Business Insider spoke to five current Adidas employees located in offices in North America and Germany, three of whom cited issues of upward advancement for Black people at the company. In two cases, Business Insider granted anonymity to allow them to speak more frankly about their experiences with Adidas. In these cases, Business Insider verified their identities.
Four of the five current employees that Business Insider spoke to said they believe a disconnect between Adidas’ American and German leadership impedes the company’s ability to fully address what they describe as racism within the company. A former Adidas employee who worked in the UK office until 2019 and a current employee in North America both cited feeling tokenized by colleagues for their Black skin color.
Some Adidas employees, with Bond at the lead, have been protesting since June 5 and speaking up about what they describe as an uncomfortable and unsafe environment for people of color at the athletic-wear giant and a lackluster response to the current situation in the US.
Adidas employees are pressing for concrete change at the sportswear giant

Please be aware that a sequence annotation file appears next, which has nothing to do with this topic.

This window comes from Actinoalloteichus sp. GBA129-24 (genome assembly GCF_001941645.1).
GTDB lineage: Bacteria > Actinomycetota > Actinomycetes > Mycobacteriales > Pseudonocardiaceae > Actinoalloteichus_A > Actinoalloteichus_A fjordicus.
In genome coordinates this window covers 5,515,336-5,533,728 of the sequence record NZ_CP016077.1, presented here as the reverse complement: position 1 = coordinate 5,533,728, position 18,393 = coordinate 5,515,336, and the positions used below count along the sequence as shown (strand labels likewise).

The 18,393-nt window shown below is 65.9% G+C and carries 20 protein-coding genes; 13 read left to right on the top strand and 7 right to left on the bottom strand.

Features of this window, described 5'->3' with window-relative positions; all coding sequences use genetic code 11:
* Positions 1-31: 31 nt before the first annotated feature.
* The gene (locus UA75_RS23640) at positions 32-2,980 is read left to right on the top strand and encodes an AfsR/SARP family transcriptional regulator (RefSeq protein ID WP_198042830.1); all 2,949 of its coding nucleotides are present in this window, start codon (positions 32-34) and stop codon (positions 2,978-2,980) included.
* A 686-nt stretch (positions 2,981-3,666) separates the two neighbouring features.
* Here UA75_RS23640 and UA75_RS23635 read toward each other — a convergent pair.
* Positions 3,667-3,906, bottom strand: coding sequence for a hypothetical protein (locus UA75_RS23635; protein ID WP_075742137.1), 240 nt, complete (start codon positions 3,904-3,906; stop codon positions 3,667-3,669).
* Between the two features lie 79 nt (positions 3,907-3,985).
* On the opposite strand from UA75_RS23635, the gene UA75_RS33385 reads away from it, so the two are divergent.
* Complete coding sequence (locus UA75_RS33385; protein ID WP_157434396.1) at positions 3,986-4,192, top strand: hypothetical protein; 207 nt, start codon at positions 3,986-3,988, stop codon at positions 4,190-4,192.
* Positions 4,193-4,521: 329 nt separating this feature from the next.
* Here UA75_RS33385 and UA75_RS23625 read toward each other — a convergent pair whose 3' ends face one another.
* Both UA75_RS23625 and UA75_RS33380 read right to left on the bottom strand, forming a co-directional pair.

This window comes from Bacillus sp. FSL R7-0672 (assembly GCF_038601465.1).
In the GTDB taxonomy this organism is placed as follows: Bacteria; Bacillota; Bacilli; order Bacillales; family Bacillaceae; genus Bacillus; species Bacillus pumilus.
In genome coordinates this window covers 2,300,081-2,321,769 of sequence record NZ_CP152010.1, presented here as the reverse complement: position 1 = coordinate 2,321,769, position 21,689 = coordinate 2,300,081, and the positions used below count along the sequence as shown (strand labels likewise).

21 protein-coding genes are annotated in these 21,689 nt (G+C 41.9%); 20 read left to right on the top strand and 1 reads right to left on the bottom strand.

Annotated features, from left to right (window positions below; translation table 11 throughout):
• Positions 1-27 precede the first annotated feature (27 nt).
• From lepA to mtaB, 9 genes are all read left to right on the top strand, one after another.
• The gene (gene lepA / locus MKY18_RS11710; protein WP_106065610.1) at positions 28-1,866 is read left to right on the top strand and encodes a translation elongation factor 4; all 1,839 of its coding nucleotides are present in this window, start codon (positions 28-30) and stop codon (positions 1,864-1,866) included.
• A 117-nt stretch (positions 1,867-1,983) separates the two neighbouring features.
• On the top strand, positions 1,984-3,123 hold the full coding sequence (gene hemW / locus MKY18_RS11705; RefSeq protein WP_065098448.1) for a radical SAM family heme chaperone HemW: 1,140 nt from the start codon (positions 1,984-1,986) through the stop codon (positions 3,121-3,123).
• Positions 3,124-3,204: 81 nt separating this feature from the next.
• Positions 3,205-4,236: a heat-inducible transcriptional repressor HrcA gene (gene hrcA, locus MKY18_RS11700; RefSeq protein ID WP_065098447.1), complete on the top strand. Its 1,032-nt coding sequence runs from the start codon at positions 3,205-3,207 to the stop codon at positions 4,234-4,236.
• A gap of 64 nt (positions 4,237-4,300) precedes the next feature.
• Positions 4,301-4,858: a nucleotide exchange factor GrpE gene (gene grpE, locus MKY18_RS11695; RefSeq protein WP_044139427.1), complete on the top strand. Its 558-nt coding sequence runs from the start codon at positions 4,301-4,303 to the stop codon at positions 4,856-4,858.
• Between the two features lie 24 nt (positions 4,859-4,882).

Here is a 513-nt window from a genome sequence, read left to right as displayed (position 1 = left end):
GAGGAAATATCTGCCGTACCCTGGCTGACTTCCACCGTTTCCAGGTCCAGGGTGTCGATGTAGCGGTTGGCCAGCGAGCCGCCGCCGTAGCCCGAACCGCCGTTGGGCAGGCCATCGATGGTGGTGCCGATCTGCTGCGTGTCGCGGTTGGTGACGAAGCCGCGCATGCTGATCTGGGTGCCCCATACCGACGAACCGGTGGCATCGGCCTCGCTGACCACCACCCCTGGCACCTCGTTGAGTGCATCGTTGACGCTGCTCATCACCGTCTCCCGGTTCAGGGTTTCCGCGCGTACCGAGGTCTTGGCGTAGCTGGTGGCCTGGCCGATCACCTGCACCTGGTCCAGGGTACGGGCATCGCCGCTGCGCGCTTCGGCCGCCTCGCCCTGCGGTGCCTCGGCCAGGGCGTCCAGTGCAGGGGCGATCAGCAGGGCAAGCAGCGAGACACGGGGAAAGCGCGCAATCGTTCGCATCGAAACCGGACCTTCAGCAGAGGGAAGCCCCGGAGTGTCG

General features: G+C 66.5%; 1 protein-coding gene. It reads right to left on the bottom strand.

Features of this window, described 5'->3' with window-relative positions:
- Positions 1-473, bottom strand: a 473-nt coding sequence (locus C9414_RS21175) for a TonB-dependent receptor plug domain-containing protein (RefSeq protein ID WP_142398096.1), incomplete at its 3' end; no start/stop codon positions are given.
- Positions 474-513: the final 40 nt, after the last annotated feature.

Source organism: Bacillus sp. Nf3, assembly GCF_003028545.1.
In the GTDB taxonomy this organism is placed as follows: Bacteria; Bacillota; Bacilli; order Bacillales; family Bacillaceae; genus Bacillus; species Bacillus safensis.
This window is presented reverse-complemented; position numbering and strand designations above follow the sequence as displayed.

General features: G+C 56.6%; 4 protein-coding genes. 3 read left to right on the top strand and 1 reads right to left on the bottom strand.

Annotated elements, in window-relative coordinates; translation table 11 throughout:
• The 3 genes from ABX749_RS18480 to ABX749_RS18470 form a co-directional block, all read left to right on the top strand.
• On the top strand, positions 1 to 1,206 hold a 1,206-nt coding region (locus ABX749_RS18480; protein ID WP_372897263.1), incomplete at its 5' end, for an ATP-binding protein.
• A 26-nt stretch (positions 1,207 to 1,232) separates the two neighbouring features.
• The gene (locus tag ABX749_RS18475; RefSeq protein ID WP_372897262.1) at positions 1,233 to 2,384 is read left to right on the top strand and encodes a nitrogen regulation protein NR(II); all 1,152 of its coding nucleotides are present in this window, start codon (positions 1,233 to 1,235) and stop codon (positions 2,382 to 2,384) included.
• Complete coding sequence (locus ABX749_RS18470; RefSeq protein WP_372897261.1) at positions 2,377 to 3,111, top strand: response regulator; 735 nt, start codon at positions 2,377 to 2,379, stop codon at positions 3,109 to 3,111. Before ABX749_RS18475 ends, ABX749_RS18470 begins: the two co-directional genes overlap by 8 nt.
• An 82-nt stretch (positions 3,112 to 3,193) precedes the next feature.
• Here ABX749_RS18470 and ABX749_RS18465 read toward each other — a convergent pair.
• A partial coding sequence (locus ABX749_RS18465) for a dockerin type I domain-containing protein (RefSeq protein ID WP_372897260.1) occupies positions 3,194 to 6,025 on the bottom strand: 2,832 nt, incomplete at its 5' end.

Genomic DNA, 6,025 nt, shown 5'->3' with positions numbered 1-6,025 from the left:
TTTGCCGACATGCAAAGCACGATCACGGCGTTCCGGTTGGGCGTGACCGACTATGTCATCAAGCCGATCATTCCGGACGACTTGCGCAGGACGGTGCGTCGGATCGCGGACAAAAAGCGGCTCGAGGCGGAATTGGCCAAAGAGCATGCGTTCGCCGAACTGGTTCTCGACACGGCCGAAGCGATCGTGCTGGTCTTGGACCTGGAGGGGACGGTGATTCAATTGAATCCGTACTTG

In the aftermath of the killing of George Floyd and protests that spread across America, a 13-member coalition representing over 100 employees from the company’s North American and German headquarters on June 2 sent a 32-page deck to North American leadership titled “Our State of Emergency,” which outlined a series of requests to recognize and respond to racial injustice, with hard deadlines for each.
A day later, in a June 3 email to Adidas’ North American leadership that she shared with Business Insider, Bond described her experience with what she called “systemic racism” in the company. “My existence at this brand is praised as diversity and inclusion, but when I look around I see no one above or around that looks like me,” Bond wrote in the email. “I can no longer stand for Adidas’ consistent complacency in taking active steps against a racist work environment.”